After calling the Cayman Islands "the place where you hide your money," Ryan said we should make the United States more like that notorious tax haven.
In 2010, Rep. Paul Ryan (R-Wis.), now Mitt Romney's running mate, called the Cayman Islands "the place you hide your money," arguing that the United States needs to slash tax rates below those of other countries in order to make this country "a haven for capital formation." But in previously unreported comments, from an interview with American Business Magazine in August 2011, Ryan went even further on the same topic, saying, "let's make this country a tax shelter for other countries instead of having other countries be a tax shelter for America."
Romney has been criticized for his use of controversial tax techniques and overseas investment vehicles, including some in the Caymans—where he has at least $30 million in assets—and other well known tax havens. Here's how one expert described tax haven countries to our colleague Stephanie Mencimer:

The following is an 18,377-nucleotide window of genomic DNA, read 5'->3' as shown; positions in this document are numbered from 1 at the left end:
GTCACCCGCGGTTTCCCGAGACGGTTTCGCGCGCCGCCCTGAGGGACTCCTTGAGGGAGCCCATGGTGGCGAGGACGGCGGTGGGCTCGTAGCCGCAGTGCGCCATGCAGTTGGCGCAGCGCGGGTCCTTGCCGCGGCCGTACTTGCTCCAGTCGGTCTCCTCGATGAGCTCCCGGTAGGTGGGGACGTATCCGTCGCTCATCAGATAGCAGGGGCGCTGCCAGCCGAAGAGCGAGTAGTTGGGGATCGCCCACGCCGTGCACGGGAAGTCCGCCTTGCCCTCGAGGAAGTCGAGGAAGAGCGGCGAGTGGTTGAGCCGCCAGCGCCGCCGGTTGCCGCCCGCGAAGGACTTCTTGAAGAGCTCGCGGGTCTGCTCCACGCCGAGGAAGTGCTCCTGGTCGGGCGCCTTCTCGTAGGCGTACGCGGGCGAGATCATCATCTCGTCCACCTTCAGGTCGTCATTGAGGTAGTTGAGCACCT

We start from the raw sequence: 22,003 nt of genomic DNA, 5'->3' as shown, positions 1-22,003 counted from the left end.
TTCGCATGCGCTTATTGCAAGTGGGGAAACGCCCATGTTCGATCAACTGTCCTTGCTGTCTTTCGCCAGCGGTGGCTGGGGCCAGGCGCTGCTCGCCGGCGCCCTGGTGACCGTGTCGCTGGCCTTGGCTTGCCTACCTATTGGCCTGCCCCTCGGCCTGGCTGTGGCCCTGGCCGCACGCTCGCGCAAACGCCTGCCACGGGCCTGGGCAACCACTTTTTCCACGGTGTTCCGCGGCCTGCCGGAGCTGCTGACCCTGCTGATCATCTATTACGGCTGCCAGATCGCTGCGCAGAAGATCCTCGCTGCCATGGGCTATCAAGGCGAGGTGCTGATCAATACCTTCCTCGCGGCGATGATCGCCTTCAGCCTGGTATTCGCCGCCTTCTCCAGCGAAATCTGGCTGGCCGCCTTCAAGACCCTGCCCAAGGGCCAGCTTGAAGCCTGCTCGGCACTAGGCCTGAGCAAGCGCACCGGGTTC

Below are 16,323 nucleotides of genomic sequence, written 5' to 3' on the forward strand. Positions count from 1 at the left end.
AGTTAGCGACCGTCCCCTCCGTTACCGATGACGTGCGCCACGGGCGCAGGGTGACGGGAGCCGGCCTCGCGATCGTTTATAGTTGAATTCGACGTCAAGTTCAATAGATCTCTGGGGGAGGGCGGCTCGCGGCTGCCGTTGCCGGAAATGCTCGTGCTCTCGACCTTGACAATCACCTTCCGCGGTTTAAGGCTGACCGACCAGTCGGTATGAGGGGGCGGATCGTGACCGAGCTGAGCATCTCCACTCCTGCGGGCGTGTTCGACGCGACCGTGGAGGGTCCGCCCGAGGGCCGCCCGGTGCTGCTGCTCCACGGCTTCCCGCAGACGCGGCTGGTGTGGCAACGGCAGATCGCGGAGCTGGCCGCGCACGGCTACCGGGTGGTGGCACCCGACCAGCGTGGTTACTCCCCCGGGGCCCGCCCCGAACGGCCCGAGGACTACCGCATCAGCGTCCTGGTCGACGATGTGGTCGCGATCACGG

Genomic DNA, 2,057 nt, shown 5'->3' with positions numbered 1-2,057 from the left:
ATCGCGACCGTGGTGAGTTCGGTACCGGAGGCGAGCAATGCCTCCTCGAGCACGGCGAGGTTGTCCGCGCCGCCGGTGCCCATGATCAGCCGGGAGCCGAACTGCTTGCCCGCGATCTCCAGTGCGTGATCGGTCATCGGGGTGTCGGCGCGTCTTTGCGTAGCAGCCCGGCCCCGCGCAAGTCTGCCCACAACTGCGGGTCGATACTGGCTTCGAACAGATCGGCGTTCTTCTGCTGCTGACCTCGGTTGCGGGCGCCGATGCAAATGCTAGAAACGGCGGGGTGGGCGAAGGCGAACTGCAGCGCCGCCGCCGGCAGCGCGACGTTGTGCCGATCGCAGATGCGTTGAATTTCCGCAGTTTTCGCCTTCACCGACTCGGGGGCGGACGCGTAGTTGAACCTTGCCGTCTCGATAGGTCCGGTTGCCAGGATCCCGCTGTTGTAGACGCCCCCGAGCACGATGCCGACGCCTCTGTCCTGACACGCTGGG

James Henry, a former chief economist at McKinsey & Co., describes offshore tax havens like the "bar scene in Star Wars." He explains, "Dictators and kleptocrats used them to conceal stolen loot. Arms dealers and drug dealers use them to launder their deals. Google and Apple and Pfizer use them to park their intellectual property and pay themselves tax-free royalties. Banks use them to park lousy loans and stash the offshore accounts and assets under management of their wealthy individual clients, many of which are paying zero taxes back home…And so on."
Here's the transcript of the full Ryan interview; the "tax shelter" line, which was pointed out toMother Jones by a tipster, begins at 18:22 in the full video, which you can see here. You can also jump down to the full Q&A.
As you can see in the charts below, the United States already raises significantly less money(as a percentage of GDP) from corporate taxes than most other first-world nations, and although corporate tax rates are high here, corporations' effective tax rates—what they actually pay—are lower than those in most other first-world economies.